After a very disruptive April in terms of processing, May export volumes redeemed themselves.
Some of this will include product that was destined for processing and exporting in April.
But it’s heartening to note that even though New Zealand pushed more lamb and beef into export markets, there hasn’t been a wave of negative reaction.
Lamb exports reached a 13-month high last month of 32,000t.
This should have been a good test of market robustness.
While export values for May won’t be released for another couple of weeks, there is a sense that we traversed the month relatively unscathed. Supporting this is the fact that we really haven’t tested market strength for many months, therefore markets are still hungry for our product.
Processing disruptions that have spanned most of this year, mixed with a slow start to the season, has meant exporters have basically drip-fed supplies into key export markets.
Fortunately, our tighter supplies haven’t been dwarfed by surging supplies from competing markets.
Australia, our largest competitor, has faced very similar processing and export conditions as us.
The export data also shows NZ’s reliance on China for lamb has slipped this season.
Lamb exports to China have fallen by close to 40,000t.
Some of this is connected to lower overall export volumes, but China’s market share of NZ lamb has slipped from 51% last season to 39% for this season to date.
Interestingly, monthly export volumes there have failed to push past 11,000t per month.
Last year monthly volumes to China peaked at 24,000t.
Key indicator prices for lamb flaps into China have also eased.
For the past six weeks, prices have fallen behind what could be achieved last year by as much as 40c/kg.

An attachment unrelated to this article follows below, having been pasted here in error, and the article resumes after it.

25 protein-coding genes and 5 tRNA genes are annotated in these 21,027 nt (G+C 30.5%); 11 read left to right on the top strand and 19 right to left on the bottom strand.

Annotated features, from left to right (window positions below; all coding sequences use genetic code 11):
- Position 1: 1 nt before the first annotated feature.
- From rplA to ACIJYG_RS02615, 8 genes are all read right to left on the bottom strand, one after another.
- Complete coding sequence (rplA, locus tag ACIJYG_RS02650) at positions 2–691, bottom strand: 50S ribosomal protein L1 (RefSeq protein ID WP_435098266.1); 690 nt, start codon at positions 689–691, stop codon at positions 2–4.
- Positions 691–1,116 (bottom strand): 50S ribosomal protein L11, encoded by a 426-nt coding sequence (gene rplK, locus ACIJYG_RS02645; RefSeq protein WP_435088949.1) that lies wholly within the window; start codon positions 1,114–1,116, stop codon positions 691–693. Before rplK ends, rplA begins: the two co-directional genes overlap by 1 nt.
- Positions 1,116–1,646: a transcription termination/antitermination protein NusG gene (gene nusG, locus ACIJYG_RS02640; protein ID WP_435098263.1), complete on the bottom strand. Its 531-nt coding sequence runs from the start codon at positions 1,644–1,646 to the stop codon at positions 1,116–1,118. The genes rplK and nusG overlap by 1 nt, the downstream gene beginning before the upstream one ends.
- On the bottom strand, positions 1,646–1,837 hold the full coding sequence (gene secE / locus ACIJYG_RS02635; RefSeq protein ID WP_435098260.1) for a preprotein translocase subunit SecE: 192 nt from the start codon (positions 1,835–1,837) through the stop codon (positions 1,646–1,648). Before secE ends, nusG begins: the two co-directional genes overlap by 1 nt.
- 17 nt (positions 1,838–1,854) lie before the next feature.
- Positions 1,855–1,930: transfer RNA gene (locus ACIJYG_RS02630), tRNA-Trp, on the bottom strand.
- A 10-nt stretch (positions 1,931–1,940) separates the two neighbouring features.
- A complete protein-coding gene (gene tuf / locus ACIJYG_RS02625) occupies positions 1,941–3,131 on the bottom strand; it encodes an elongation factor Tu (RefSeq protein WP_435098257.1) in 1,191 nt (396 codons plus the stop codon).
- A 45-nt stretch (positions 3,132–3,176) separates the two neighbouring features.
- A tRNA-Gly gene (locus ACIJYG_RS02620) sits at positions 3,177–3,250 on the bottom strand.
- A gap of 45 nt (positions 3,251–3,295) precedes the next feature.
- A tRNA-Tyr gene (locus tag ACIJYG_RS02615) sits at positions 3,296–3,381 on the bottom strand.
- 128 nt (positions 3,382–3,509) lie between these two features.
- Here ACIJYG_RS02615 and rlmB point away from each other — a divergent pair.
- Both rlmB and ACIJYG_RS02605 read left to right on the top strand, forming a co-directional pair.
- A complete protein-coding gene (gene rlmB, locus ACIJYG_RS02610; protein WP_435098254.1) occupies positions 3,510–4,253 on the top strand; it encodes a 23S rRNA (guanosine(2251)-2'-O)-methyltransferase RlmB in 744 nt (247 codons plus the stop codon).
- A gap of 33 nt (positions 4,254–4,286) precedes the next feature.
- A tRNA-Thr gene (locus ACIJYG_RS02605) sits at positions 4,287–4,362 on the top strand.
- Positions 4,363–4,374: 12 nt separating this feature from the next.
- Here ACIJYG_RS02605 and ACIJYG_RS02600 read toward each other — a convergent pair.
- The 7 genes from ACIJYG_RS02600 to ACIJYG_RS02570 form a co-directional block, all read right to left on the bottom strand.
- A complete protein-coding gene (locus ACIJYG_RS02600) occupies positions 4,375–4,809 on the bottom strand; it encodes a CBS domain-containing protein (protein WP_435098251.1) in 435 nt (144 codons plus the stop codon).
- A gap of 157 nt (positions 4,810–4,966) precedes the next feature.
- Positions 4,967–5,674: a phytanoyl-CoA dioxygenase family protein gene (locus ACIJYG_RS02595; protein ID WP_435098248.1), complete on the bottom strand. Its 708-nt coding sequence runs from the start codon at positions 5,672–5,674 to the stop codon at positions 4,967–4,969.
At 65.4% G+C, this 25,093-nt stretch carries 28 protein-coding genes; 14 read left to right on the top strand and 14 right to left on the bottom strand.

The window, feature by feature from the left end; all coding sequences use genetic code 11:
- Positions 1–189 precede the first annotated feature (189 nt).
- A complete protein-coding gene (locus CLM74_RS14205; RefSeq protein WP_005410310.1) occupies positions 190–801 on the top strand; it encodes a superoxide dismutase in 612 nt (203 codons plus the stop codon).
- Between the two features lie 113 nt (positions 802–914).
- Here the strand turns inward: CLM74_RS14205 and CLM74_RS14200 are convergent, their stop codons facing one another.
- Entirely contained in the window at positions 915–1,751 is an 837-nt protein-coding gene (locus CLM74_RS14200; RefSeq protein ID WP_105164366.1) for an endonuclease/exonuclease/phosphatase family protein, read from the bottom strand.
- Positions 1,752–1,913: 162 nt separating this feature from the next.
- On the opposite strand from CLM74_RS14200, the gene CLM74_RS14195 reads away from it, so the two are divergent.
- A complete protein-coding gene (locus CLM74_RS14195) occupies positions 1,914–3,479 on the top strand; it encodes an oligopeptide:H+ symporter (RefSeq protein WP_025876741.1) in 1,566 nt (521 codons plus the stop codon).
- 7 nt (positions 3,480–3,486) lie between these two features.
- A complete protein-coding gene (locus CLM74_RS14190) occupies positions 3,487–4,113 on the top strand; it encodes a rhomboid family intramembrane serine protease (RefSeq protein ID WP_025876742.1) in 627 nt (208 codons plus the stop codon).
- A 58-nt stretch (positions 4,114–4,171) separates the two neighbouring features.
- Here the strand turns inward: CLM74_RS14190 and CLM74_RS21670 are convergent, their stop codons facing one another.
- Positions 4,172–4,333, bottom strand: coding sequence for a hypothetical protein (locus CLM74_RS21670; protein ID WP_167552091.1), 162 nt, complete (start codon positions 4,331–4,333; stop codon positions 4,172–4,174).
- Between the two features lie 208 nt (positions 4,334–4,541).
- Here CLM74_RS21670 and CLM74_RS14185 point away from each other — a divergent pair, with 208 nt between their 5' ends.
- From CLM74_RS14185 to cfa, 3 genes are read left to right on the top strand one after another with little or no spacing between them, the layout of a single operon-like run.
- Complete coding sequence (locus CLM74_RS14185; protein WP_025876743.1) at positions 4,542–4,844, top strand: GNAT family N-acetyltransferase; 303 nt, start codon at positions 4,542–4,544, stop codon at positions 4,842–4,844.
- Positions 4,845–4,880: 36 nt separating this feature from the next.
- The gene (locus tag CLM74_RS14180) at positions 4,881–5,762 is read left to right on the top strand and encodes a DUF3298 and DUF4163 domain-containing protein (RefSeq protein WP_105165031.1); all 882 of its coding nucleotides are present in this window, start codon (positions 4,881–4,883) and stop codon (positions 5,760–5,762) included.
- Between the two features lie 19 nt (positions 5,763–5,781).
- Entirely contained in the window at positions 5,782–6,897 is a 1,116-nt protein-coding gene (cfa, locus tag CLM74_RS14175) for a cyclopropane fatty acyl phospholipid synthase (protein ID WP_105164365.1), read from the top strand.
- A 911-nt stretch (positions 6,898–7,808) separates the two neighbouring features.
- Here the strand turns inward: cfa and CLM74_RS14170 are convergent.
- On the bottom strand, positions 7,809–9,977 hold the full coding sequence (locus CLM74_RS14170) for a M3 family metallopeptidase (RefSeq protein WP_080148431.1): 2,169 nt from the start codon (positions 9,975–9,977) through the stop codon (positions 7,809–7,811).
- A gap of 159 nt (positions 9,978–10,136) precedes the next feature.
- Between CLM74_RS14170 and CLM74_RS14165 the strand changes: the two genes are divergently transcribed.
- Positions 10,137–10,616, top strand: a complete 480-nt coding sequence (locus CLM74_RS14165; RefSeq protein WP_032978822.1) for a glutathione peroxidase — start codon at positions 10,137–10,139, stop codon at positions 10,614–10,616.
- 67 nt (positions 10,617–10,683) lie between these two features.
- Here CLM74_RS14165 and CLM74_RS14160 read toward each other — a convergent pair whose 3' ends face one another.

It’s safe to say that Chinese lockdowns have negatively impacted pricing and demand for our lamb cuts.
Dining out restrictions, but also the arrival of summer, has also temporarily dented interest in lamb.
Fortunately our more traditional markets have picked up the slack both in terms of volumes demanded and prices.
Based on volumes exported, the US, UK, Germany and Netherlands have all increased their market share of NZ lamb this season.
While some heat has seasonally come out of UK and European markets in recent weeks, the US market remains robust with key indicator prices lifting to record levels.
From here, lamb export volumes start to seasonally decline, bottoming out in August before the spring processing season gets underway.
Processors still have their work cut out to get through all the remaining winter trade lambs.
This means there is every chance NZ might have more lamb than usual to export over the next couple of months.
Growing global market volatility will create some headwinds which will place an even greater emphasis on balancing the supply of lamb exports into key markets without creating additional pressure on prices.
This article was written by AgriHQ analyst Mel Croad. Mel’s reports provide key insights into what makes our sheep and beef markets tick. Subscribe to AgriHQ reports here.